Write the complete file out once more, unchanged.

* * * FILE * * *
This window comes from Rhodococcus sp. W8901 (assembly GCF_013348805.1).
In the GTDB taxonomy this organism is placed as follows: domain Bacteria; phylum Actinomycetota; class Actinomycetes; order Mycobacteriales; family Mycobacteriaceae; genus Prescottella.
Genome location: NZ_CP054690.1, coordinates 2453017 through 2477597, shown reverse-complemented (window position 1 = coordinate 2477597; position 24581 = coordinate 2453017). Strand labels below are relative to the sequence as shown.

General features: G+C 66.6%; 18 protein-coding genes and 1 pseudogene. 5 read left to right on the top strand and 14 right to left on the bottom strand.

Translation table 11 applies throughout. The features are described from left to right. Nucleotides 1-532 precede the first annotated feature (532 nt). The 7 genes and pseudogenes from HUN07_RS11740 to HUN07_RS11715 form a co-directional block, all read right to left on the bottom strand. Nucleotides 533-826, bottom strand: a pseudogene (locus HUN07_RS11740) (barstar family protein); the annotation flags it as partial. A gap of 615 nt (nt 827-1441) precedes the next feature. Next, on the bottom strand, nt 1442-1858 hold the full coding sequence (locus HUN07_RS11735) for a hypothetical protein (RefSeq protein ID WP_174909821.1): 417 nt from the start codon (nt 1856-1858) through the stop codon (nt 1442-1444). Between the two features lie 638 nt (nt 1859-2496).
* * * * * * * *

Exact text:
This window comes from Rhodococcus sp. W8901 (assembly GCF_013348805.1).
In the GTDB taxonomy this organism is placed as follows: domain Bacteria; phylum Actinomycetota; class Actinomycetes; order Mycobacteriales; family Mycobacteriaceae; genus Prescottella.
Genome location: NZ_CP054690.1, coordinates 2453017 through 2477597, shown reverse-complemented (window position 1 = coordinate 2477597; position 24581 = coordinate 2453017). Strand labels below are relative to the sequence as shown.

General features: G+C 66.6%; 18 protein-coding genes and 1 pseudogene. 5 read left to right on the top strand and 14 right to left on the bottom strand.

Translation table 11 applies throughout. The features are described from left to right. Nucleotides 1-532 precede the first annotated feature (532 nt). The 7 genes and pseudogenes from HUN07_RS11740 to HUN07_RS11715 form a co-directional block, all read right to left on the bottom strand. Nucleotides 533-826, bottom strand: a pseudogene (locus HUN07_RS11740) (barstar family protein); the annotation flags it as partial. A gap of 615 nt (nt 827-1441) precedes the next feature. Next, on the bottom strand, nt 1442-1858 hold the full coding sequence (locus HUN07_RS11735) for a hypothetical protein (RefSeq protein ID WP_174909821.1): 417 nt from the start codon (nt 1856-1858) through the stop codon (nt 1442-1444). Between the two features lie 638 nt (nt 1859-2496).